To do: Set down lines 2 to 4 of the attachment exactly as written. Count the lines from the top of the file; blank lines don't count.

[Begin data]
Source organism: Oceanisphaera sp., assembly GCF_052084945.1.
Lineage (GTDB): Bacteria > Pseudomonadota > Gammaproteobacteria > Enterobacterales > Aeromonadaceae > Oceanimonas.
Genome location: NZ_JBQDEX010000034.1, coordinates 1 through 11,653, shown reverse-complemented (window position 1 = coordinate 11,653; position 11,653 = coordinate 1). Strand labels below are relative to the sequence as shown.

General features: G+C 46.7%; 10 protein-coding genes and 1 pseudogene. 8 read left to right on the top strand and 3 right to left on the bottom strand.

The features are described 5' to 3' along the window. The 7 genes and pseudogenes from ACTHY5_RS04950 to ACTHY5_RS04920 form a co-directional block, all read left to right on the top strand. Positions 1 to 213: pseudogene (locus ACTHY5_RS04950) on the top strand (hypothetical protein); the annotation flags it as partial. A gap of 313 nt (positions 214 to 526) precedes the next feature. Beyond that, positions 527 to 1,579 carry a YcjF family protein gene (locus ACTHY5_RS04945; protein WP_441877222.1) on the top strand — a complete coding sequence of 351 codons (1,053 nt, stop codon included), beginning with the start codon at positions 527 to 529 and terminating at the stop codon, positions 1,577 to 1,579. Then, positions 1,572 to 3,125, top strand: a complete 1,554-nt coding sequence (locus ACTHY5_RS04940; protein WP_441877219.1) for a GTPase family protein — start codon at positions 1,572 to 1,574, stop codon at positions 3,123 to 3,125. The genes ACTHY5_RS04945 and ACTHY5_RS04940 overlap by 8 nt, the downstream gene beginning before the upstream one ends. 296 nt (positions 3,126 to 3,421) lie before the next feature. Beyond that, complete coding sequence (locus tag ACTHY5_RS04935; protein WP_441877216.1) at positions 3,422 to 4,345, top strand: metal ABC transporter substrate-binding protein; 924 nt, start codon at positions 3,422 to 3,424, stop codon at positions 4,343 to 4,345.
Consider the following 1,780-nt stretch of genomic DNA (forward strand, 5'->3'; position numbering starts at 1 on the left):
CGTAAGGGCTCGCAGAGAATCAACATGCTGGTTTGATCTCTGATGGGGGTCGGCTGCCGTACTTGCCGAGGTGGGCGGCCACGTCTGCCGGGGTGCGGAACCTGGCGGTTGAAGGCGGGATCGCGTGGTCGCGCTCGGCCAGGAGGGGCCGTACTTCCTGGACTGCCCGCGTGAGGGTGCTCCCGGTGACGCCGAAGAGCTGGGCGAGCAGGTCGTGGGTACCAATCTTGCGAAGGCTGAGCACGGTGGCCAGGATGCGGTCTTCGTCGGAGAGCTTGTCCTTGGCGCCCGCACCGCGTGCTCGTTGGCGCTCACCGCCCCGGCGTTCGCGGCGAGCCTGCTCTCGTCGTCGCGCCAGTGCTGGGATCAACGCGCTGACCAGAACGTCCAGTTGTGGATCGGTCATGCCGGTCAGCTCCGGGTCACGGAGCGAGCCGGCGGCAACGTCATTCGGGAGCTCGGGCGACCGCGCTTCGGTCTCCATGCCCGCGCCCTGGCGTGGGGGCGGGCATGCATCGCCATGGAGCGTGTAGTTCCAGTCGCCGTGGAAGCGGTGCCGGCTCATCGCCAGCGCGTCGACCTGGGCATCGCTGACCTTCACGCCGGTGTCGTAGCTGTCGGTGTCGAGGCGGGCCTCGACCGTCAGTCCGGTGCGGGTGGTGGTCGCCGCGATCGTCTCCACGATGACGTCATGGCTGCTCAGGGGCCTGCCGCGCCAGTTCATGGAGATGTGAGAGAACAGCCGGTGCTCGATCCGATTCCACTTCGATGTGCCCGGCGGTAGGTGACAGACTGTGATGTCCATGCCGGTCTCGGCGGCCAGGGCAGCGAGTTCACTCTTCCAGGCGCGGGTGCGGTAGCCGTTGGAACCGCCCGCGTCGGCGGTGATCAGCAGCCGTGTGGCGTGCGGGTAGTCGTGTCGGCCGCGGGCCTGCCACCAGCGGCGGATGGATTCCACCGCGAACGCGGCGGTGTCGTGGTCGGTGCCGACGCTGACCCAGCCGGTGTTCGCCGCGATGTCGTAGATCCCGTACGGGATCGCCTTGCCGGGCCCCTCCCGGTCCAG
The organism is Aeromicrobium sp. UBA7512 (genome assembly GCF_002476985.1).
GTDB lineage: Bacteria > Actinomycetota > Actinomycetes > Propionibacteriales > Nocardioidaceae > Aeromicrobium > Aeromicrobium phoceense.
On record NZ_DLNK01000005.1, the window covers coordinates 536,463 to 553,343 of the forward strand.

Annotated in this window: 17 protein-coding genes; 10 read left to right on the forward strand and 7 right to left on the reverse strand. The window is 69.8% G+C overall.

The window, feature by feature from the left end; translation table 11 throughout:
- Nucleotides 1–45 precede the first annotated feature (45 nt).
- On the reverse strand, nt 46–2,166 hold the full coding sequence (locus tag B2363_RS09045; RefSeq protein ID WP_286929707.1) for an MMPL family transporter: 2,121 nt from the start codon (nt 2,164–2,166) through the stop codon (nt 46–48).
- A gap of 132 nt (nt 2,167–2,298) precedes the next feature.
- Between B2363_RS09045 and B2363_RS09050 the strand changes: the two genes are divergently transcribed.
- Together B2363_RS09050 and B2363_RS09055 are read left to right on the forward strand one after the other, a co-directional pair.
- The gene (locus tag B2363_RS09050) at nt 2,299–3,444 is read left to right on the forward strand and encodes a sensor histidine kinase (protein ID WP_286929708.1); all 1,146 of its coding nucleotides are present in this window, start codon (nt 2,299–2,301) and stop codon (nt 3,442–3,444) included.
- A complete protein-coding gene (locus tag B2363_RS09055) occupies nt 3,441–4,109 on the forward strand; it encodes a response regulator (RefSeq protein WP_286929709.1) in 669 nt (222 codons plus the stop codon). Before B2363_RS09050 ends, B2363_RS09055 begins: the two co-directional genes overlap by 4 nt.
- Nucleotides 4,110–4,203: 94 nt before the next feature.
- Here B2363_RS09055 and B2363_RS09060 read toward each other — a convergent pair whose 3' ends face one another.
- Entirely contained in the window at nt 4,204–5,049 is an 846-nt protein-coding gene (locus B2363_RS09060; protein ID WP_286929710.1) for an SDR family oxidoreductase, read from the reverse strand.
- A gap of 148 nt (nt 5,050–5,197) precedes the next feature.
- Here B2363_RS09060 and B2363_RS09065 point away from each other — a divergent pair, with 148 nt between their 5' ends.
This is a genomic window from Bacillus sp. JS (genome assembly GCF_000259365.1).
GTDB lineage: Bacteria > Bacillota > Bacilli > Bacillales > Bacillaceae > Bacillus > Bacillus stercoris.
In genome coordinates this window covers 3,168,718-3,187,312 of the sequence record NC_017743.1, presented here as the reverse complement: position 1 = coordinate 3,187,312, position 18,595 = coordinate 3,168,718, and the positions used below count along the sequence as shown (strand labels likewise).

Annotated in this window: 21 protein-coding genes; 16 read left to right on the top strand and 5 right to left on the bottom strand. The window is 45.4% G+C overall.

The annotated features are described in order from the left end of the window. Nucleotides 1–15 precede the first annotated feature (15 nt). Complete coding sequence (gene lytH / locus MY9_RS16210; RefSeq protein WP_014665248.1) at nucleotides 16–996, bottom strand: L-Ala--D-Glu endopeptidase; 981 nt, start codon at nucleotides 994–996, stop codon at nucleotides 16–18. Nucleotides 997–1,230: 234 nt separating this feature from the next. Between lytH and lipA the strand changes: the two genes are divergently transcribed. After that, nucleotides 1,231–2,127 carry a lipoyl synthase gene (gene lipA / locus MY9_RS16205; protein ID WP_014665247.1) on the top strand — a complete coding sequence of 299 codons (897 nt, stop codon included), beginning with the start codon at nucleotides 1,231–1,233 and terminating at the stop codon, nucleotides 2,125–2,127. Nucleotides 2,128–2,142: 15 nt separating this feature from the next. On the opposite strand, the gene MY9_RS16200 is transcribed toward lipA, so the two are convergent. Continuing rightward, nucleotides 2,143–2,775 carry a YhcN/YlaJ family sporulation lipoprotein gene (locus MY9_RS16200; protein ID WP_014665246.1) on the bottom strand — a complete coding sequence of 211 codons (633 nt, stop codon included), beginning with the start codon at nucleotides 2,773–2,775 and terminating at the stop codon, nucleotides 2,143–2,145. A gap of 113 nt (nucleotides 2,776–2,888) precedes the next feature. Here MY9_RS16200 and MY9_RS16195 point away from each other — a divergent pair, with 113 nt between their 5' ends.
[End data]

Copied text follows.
Lineage (GTDB): Bacteria > Pseudomonadota > Gammaproteobacteria > Enterobacterales > Aeromonadaceae > Oceanimonas.
Genome location: NZ_JBQDEX010000034.1, coordinates 1 through 11,653, shown reverse-complemented (window position 1 = coordinate 11,653; position 11,653 = coordinate 1). Strand labels below are relative to the sequence as shown.

General features: G+C 46.7%; 10 protein-coding genes and 1 pseudogene. 8 read left to right on the top strand and 3 right to left on the bottom strand.